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Wednesday, 19 June 2013 15:40
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A human rights - based approach in making and implementing policies in Vietnam

Human rights are universally agreed values of mankind, and recorded in the important legal documents of the United Nations. However, in reality, in policy making and law enforcement, the human rights-based approach has not been applied in a large number of countries, hindering the people from enjoying their legitimate rights.

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1. On the human rights-based approach

The human rights-based approach uses the criteria on human rights as a basis for defining expected results and uses the principles on human rights as a condition and framework for the process of achieving those results(1).

The use of the criteria and principles on human rights as the basis and target for activities is the goal to which the human rights-based approach is directing. Unlike other approaches, the human rights-based approach takes interest not only in achieving the set objectives, but also in the selected procedures and method for attaining them with the aim of supporting people to actively participate in development, not to be passive beneficiaries of the State’s policies. The human rights-based approach has basic contents as follow:

It uses the criteria and fundamental principles on human rights as a norm for guiding the process of devising and implementing policies and developing programs and projects. Because the criteria and principles on human rights reflect the most shared values acknowledged in the fundamental international treaties on human rights. Therefore, they will be the legal basis for building development goals and activities for achieving those goals.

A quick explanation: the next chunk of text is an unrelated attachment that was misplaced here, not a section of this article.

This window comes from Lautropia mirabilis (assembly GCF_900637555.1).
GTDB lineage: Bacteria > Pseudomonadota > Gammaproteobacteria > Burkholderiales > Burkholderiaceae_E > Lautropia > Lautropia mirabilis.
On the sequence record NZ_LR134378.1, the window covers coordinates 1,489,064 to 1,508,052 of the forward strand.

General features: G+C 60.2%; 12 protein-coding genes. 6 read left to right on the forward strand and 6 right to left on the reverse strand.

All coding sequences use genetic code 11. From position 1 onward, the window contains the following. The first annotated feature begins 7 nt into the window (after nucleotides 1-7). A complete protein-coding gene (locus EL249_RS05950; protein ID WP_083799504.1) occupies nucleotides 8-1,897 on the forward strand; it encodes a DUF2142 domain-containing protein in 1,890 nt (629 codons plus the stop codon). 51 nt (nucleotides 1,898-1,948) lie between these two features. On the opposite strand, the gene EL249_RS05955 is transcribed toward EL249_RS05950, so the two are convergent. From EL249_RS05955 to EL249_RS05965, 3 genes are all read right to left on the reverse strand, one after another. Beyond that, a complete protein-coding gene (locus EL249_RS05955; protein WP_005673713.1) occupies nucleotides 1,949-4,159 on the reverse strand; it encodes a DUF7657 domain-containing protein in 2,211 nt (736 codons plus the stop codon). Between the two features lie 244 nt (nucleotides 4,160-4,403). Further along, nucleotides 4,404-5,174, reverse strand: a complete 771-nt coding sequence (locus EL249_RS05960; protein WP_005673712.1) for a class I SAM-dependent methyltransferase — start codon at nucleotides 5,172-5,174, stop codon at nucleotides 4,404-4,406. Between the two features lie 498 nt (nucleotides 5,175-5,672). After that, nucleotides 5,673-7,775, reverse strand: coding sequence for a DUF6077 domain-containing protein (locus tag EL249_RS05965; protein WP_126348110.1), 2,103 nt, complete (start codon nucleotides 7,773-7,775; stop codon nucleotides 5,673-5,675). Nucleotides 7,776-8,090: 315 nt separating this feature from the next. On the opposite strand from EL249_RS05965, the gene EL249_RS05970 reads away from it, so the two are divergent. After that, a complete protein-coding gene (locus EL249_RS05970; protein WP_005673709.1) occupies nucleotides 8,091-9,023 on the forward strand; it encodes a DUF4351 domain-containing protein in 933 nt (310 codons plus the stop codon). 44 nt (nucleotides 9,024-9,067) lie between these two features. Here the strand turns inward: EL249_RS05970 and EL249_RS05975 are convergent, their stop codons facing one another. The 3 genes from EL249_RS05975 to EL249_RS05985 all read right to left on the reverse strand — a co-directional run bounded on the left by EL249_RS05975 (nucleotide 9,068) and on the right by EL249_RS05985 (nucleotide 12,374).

It brings out the correlative relations between the subjects of the rights and the subjects responsible for their implementation. In principle, the State has main obligation in ensuring human rights for all people. However, in reality, for various reasons, there remain unrealized rights of individuals or certain social groups. Therefore, the rights-based approach emphasizes the determination of relations of rights and responsibilities among subjects and the role of individuals and social groups in their requirements for their rights to be satisfied; at the same time, it emphasizes the role of the concerned parties in the implementation of the rights of individuals and social groups without any discrimination…

It analyzes and assesses the capacities of the subject of rights and the subject who has the duty to implement them. For the subject of rights, the most important capacities include: capacity for perception, capacity for action and capacity for social status. The lack of one of these capacities will hinder her/him from the implementation of her/his rights. For the subject who has the duty to implement the rights, the most important capacities include: capacity for perception, organizational capacity, human ability (leaders, civil servants and employees), financial capacity, etc. Analyzing and assessing the capacities of the subject is the pivotal phase in defining capacities that either the subject of rights or the subjects who has the duty to implement the rights is lacking, hence, we can develop specific action strategies, propose measures for rectifying, supplementing and perfecting the capacities to help the subject well fulfill her/his rights and obligations.